Majete is fast becoming Malawi’s most interesting wildlife reserve.
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Majete Wildlife ReserveIn southern Malawi, Majete Wildlife Reserve covers about 700km² of fairly rugged, hilly bush of the Lower Shire Valley – and has been intensively protected and re-stocked with game since about 2003. We visited the park first in 2011, and feel that it's already vying to become the most interesting wildlife reserve in Malawi.
The eastern boundary of the park follows the wide, fast-flowing Shire River, which drains from Lake Malawi and flows south into the Zambezi River. Passing through Majete it tumbles over a series of rocky rapids – and visiting recently, we've never seen pods of hippos and large crocodiles in such fast-flowing water!
Safaris to Majete Wildlife ReserveIn July 2011 a new safari lodge is due to open, beside the confluence of the Shire and Mkulumazi rivers: Mkulumadzi. It's owned and built by Robin Pope Safaris who are best known for their Nkwali, Nsefu and Tena Tena camps in South Luangwa, but also run Pumulani on the lakeshore.
This has eight very solidly constructed villas, all modern and large with great views over the river. Vegetated 'green' roofs together with a clever energy-saving air-conditioning system used to cool the bed, means that the lodge can run largely from solar power! (Read more about the lodge at Mkulumadzi…)
Background to Majete Wildlife ReservePerhaps the first historical mention of this area was in 1859 when Dr David Livingstone tried to travel up the Shire River, only to have his way blocked by the Kapichira Falls – which is within the park. A member of Livingstone's expedition, Richard Thornton, died here and his grave is still found at Maganga I village, a few kilometres from the reserve.
Much later, Majete was declared a wildlife reserve in 1955, but its management was taken over in 2003 by African Parks – a not-for-profit organisation which has effectively protected it. It has done this by launching community development projects around its edges, underlining the value of the wildlife to the local people; fencing the whole park; and also beefing up the reserve's infrastructure and anti-poaching capability.
Majete Wildlife Reserve is now entirely fenced and well protected by anti-poaching patrols, whose brief includes intensive monitoring of the park's precious black rhino.
Majete's Larger WildlifeTo supplement the existing animal populations, thousands of game animals have been moved here. These include, up to 2011, relocations of
215 elephants, 306 buffalo, 354 sable, 401 waterbuck, 78 eland, 58 Lichtenstein's hartebeest, 58 nyala, 177 zebra, and 7 black rhino. Many of these have bred, and they certainly seem to be flourishing. For example, we understand that there are now 11 black rhino, and more are due to be relocated here in the next few years.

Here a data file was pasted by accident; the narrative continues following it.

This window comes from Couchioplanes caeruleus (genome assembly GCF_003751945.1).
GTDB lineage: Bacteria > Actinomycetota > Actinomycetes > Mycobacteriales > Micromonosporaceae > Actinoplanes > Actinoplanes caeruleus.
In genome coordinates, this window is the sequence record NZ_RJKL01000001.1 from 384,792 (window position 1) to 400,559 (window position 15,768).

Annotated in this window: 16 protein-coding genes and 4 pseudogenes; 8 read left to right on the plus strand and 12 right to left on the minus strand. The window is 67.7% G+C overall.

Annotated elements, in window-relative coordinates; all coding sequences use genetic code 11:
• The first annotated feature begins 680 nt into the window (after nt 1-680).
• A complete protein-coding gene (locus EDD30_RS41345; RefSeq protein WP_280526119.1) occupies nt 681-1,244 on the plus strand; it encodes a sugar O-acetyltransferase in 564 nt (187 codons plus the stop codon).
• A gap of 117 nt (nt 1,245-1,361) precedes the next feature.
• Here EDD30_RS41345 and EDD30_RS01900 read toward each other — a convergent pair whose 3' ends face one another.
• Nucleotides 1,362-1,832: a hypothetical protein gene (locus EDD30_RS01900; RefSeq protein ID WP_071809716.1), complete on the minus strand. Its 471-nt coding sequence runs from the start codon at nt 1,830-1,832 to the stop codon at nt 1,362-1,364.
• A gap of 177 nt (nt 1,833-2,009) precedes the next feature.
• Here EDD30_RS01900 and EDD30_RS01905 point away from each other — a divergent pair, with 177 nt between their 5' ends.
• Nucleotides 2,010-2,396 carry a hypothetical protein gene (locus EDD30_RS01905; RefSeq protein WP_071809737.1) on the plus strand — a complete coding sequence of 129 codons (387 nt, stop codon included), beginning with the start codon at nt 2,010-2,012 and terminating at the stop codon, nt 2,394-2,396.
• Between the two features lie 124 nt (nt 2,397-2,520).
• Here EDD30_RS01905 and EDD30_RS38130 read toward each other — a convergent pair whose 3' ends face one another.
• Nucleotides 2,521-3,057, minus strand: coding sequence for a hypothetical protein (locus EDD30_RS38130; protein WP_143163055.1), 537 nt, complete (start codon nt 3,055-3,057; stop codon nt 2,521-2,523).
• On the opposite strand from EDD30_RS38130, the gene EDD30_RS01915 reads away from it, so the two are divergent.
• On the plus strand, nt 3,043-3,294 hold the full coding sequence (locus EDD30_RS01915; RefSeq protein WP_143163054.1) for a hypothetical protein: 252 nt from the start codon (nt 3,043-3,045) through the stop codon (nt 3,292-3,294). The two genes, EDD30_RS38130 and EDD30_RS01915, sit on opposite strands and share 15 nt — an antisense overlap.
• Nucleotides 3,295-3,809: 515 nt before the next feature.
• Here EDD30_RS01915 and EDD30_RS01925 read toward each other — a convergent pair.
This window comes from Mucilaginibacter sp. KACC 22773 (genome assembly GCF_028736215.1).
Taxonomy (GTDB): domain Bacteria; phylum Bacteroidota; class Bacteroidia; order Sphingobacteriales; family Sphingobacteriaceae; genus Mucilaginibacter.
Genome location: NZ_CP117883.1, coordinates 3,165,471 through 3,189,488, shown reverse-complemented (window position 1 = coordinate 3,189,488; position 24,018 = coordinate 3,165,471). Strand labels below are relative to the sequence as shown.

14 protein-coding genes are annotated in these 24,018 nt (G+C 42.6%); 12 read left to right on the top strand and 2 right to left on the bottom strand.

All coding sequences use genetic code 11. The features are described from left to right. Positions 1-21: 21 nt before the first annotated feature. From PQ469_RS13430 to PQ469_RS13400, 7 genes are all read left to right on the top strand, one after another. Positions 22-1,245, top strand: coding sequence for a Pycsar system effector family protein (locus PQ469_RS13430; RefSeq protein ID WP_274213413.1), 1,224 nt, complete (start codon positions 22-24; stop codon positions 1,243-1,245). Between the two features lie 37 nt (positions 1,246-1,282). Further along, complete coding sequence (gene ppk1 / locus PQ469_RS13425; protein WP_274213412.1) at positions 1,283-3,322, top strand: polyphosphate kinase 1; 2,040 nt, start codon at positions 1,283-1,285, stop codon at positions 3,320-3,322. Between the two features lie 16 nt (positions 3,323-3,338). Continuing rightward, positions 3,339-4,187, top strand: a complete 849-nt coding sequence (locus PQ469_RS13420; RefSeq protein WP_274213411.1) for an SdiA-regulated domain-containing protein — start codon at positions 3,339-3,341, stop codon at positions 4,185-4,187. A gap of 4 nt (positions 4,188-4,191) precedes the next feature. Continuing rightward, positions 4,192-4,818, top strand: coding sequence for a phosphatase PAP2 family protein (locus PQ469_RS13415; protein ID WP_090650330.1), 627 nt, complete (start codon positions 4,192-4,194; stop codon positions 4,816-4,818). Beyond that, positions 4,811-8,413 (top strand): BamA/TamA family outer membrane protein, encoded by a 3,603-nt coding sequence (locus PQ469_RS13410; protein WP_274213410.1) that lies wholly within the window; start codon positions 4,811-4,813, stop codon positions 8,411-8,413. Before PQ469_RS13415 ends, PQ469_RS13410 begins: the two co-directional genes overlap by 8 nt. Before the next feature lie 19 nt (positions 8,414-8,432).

Whilst on a single morning's game drive during a brief visit, we sighted good numbers of nyala, bushbuck, zebra, kudu, waterbuck, eland, warthogs and endless impala and baboons – most of which seem very relaxed. None were skittish, as we might have expected in a relatively 'new' reserve – but then few probably remember any poaching. On the same visit we also saw several elephant, a herd of buffalo and clear evidence of black rhino (in the form of a fresh midden of droppings).
There are plans to reintroduce leopard into Majete Reserve in 2011 – to supplement what's thought to be a very small, existing population of these cats – then lion in 2012.
Flora & Birdlife of Majete Wildlife ReserveMuch of Majete, especially on its western side, is basically miombo woodland (dominated by julbernadia, isoberlinia and especially brachystegia species), but there are also large stands of mixed terminalia/combretum woodland and lengthy ribbons of riparian (or riverine) forest around the main rivers – including section of 'marula' woodland. Plenty of baobabs are around and the towering forms of large-leafed African star chestnuts (Sterculia quinqueloba) are particularly spectacular.
Whilst the Shire River here is wide, deep and surprisingly fast-flowing, its main tributaries are very different. In the north, the Mkulumadzi (sometimes written as 'Mkurumadzi', 'Mukulumadzi' or even 'Mukurumadzi') is a very lovely, wide and shallow river – dotted with boulders, small islands and extensively grazed floodplain 'lawns'. Visiting in May 2011 it made a particularly magical corridor for a walking safari, with plenty of game around, yet it was often shallow enough to paddle through.
The birdlife here is varied, with 'bird parties' of different species often seen working their way through the miombo areas – including Arnot's chat, pale-billed hornbills and various shrikes and wood hoopoes in attendance. Raptors are very much in evidence, with at least four species of vulture and a particularly high concentration of bateleur eagles.
Birding 'specials' here include Pel's fishing owls, boulder chats on Majete Hill, racket-tailed rollers, cuckoo hawks, Livingstone's fly-catchers in riverine thickets, Boehm's bee-eaters, and rock pratincoles on the Shire River.
Mercifully, there seem to be no tsetse flies anywhere in Majete Wildlife Reserve; it's completely tsetse-free!